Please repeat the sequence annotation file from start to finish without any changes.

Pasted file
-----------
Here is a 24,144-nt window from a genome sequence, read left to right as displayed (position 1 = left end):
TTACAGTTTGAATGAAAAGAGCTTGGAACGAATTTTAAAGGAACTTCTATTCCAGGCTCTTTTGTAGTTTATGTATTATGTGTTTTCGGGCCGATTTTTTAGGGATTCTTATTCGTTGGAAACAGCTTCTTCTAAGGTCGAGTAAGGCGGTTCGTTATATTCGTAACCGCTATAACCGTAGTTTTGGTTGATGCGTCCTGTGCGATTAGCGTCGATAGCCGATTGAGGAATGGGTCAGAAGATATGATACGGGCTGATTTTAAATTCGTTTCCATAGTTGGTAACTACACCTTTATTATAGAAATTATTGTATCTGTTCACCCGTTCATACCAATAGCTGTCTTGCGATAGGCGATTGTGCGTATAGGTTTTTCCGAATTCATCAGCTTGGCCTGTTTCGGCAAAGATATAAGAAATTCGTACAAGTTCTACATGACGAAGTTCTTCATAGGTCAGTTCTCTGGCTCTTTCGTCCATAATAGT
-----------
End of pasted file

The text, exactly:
Here is a 24,144-nt window from a genome sequence, read left to right as displayed (position 1 = left end):
TTACAGTTTGAATGAAAAGAGCTTGGAACGAATTTTAAAGGAACTTCTATTCCAGGCTCTTTTGTAGTTTATGTATTATGTGTTTTCGGGCCGATTTTTTAGGGATTCTTATTCGTTGGAAACAGCTTCTTCTAAGGTCGAGTAAGGCGGTTCGTTATATTCGTAACCGCTATAACCGTAGTTTTGGTTGATGCGTCCTGTGCGATTAGCGTCGATAGCCGATTGAGGAATGGGTCAGAAGATATGATACGGGCTGATTTTAAATTCGTTTCCATAGTTGGTAACTACACCTTTATTATAGAAATTATTGTATCTGTTCACCCGTTCATACCAATAGCTGTCTTGCGATAGGCGATTGTGCGTATAGGTTTTTCCGAATTCATCAGCTTGGCCTGTTTCGGCAAAGATATAAGAAATTCGTACAAGTTCTACATGACGAAGTTCTTCATAGGTCAGTTCTCTGGCTCTTTCGTCCATAATAGT